Planar MZI is a mere 20 x 20 μm in size

Researchers at the Delft University of Technology and the Eindhoven University of Technology have used diffractionless collimated propagation in a planar photonic crystal to create a Mach-Zehnder interferometer (MZI) only 20 × 20 µm in size.

May 1st, 2010

Researchers at the Delft University of Technology (Delft, the Netherlands) and the Eindhoven University of Technology (Eindhoven, the Netherlands) have used diffractionless collimated propagation in a planar photonic crystal to create a Mach-Zehnder interferometer (MZI) only 20 × 20 µm in size. For photonic crystals of a certain design, a beam of light can remain self-collimated, although only if it is propagating in certain directions; the mirrors and beamsplitter of the MZI must thus direct the beams only in these directions.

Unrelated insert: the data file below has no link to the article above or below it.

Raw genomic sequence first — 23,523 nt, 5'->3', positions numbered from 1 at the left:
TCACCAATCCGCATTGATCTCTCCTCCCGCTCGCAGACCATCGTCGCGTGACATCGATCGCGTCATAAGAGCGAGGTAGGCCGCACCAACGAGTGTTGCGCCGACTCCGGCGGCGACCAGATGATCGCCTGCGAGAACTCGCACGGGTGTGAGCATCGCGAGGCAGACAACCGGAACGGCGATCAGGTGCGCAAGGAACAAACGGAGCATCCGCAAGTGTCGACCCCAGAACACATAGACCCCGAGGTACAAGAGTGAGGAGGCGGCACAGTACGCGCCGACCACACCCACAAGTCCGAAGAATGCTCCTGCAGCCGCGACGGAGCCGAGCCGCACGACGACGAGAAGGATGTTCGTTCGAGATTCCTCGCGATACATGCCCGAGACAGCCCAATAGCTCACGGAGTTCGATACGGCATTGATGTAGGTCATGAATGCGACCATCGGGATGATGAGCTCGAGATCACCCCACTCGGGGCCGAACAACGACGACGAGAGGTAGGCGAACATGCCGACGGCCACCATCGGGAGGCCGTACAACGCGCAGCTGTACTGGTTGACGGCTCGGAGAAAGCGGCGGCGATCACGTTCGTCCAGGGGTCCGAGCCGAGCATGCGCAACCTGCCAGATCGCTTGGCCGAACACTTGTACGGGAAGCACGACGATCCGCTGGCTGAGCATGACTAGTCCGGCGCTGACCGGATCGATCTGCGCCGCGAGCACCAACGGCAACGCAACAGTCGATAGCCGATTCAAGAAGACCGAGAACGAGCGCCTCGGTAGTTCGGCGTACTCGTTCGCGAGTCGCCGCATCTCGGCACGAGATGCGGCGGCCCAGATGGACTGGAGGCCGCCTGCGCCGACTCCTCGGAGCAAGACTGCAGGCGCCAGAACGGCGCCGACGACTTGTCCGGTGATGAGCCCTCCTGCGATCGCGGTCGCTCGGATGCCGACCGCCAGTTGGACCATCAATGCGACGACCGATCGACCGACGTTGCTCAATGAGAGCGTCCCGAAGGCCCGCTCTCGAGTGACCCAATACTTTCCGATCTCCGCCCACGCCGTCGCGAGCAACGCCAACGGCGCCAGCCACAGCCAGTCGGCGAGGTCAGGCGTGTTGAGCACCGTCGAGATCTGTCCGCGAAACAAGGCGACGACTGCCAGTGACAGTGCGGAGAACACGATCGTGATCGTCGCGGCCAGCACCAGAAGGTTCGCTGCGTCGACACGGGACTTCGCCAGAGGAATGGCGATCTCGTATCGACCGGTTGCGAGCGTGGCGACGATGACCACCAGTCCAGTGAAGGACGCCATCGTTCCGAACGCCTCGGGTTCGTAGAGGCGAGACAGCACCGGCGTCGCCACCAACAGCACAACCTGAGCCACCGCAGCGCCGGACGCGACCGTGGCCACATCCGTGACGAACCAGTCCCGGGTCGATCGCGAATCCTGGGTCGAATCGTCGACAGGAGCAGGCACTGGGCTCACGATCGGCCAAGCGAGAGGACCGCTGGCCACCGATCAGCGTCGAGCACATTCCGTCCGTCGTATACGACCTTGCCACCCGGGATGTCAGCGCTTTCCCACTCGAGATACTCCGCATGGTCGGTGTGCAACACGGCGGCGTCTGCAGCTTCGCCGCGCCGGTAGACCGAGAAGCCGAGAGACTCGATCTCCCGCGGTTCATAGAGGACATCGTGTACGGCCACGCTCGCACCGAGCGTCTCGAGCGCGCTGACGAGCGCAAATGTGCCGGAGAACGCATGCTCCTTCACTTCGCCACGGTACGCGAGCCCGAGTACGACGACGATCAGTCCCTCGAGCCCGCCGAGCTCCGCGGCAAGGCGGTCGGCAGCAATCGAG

A prototype for operation at a self-collimation wavelength of 1510 nm was fabricated in a layer of silicon on a substrate of silica. The photonic crystal had a rectangular lattice of holes with a 105 nm radius and a 340 nm lattice constant; line defects serving as beamsplitters had holes with a 155 nm radius. The crystal showed a unidirectional output at 1510 nm; when the wavelength was detuned to 1620 nm, the self-collimation in both MZI arms was lost and the output dropped. The planar micro-optical device has potential as a compact modulator, as a micromechanical sensor, or in a lab-on-a-chip device. Contact Hoang Nguyen at m.h.nguyen@tudelft.nl.

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